£4m deal is set to secure fishing’s future

The future of angling looks brighter than ever this week with the signing of a deal that could see more than £4 million ploughed into the sport.

Angling Trust chiefs signed a contract with the Environment Agency in a landmark agreement that will see the organisations work together for the next four years and provide vital funds that will allow the sport’s governing body to achieve its goals that will directly benefit UK anglers.

Far-reaching  plans to improve the sport will address key issues facing angling, such as increasing participation and bringing youngsters into the sport, providing funds to develop running and stillwater fisheries, as well as clamping down on bankside crime.

The amount of money provided by the EA will vary according to licence sales, but with the contract estimated to be worth £1m per annum, the Trust will now have more financial clout to achieve its objectives and secure the future of fishing after becoming the EA’s strategic partner for angling services.

Mark Lloyd, chief executive of the Angling Trust, believes the contract is great news for the Trust and the sport: “We are thrilled to have been awarded this contract, as both organisations are committed to protecting and improving freshwater angling by tackling the issues identified by anglers as part of the National Angling Strategy,” he said.

“Money has already been earmarked for projects like events to introduce more anglers to the sport as well as rolling out the voluntary bailiff service across the country, a project which has so far been confined to the South East.”

The Trust will also be responsible for the EA’s new fishery improvement fund, a free grant-based scheme which has already seen thousands of pounds delivered to clubs and projects across the country to help improve their facilities.

The partnership is supported by the secretary of Birmingham Anglers Association, John Williams.

“It’s great for clubs to have a better opportunity to get some cash for improving their fisheries and helping to get more people into angling,” he told Angling Times.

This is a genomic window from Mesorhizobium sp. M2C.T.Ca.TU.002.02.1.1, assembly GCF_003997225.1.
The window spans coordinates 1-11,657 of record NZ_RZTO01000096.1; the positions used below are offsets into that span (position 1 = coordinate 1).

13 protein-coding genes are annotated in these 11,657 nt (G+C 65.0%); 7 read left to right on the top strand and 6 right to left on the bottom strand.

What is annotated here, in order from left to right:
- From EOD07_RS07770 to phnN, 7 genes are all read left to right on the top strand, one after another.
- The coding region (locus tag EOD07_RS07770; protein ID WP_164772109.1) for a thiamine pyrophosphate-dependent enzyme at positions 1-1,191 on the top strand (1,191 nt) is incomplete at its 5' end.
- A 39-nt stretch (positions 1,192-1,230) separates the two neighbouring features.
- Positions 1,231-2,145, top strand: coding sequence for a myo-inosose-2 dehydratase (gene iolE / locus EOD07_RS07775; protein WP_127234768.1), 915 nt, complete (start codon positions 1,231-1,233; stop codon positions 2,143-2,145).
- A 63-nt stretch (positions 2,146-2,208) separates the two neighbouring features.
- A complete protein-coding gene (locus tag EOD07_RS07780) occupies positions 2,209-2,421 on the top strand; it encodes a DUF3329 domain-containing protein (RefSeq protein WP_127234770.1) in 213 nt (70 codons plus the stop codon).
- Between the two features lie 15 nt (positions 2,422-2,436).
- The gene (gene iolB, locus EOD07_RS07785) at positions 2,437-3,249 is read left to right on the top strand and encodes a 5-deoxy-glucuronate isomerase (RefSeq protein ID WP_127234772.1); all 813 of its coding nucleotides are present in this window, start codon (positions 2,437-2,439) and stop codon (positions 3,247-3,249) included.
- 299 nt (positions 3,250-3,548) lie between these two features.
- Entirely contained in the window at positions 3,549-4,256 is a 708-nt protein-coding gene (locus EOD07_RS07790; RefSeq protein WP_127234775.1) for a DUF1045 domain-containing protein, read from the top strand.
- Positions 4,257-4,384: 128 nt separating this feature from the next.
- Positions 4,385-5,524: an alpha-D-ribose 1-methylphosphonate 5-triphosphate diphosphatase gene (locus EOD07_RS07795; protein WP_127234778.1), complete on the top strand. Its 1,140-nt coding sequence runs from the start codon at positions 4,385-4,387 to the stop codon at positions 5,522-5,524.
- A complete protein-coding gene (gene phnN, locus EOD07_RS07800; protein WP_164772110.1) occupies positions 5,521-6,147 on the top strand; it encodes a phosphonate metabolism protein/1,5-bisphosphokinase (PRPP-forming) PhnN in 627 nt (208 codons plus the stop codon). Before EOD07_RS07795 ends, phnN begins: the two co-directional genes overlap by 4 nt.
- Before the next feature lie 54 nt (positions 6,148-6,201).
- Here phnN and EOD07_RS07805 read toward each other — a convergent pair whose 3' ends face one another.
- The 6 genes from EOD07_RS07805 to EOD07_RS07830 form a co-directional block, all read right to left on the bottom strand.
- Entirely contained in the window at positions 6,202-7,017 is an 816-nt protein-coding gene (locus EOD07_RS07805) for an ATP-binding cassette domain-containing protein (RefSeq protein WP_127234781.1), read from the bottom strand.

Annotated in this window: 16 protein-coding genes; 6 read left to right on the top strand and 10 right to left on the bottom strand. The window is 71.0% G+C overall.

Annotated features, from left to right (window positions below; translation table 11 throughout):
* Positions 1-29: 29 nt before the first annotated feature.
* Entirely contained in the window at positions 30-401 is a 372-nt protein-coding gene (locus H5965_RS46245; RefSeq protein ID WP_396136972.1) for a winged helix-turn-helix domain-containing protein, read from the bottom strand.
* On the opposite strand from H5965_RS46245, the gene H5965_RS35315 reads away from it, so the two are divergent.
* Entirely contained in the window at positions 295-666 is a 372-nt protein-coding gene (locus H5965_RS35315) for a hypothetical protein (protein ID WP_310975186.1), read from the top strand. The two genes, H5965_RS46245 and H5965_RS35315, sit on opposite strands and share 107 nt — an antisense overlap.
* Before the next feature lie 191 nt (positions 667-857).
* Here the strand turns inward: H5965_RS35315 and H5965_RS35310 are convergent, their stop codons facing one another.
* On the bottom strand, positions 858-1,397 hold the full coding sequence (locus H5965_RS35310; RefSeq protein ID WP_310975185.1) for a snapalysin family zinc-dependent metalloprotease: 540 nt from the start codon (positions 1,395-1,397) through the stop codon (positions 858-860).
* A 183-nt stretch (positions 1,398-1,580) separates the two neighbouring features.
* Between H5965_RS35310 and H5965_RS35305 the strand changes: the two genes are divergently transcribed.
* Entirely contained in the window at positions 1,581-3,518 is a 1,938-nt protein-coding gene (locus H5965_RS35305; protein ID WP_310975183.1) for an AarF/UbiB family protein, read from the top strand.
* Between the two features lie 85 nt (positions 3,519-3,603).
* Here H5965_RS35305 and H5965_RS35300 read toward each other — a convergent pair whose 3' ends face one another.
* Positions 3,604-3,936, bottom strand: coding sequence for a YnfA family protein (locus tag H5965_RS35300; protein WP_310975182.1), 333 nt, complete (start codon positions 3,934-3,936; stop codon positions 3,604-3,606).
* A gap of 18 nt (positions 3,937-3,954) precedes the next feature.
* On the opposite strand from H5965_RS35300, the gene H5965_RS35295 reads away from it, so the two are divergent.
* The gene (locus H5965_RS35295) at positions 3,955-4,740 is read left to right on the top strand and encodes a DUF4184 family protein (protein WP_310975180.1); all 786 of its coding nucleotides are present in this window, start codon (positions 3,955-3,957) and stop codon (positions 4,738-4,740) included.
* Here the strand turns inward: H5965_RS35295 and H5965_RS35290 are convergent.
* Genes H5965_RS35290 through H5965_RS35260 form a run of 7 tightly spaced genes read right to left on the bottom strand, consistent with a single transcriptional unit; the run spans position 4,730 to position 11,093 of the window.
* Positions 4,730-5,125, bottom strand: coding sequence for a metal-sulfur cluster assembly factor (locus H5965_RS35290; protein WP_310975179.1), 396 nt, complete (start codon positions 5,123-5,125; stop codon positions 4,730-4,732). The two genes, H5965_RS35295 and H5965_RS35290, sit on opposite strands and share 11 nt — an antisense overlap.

“Giving the Trust more responsibility and the cash to help the sport is certainly a step in the right direction as it is better equipped to provide a service to angling than anyone else,” he said.

Rumours surrounding who would get the contract have been rife for months, with a number of organisations expressing their interest.

All the applicants, including the Trust, had to go through a strict pre-qualification questionnaire to ensure they were suitable to be formally invited to tender for the work.

Sarah Chare, Environment Agency head of fisheries, said: “We chose the Trust as it was in the best place to help us continue our efforts to improve the sport.

“By contracting and working with partners like this, we will secure the best future for angling by playing to our strengths and making rod licence income go further – it’s the ‘all England’ approach to improving the sport.

“We will also not be taking any money away from our area teams, who will continue to offer fisheries and clubs advice as well as operating our incident response service and licence checking.

“Clubs will benefit from not only the Fisheries Improvement Fund, but hopefully the increase in participation.

“The number of youngsters entering the sport has fallen, and we want to buck this trend,” she said.

Sarah Collins, the newly-appointed director of the Angling Trust and CEO of Get Hooked On Fishing, an Angling Trust-backed charity which helps to get thousands of kids into the sport every year, is excited by the planned greater emphasis on improving participation.

“This contract will mean more money for getting kids and families into the sport, as well as allowing us to run more follow-on days where those who have already tried fishing can continue to seek advice.

“The more kids and newcomers we get into the sport, the more licences we sell and the more money gets pumped back into fishing,” she said.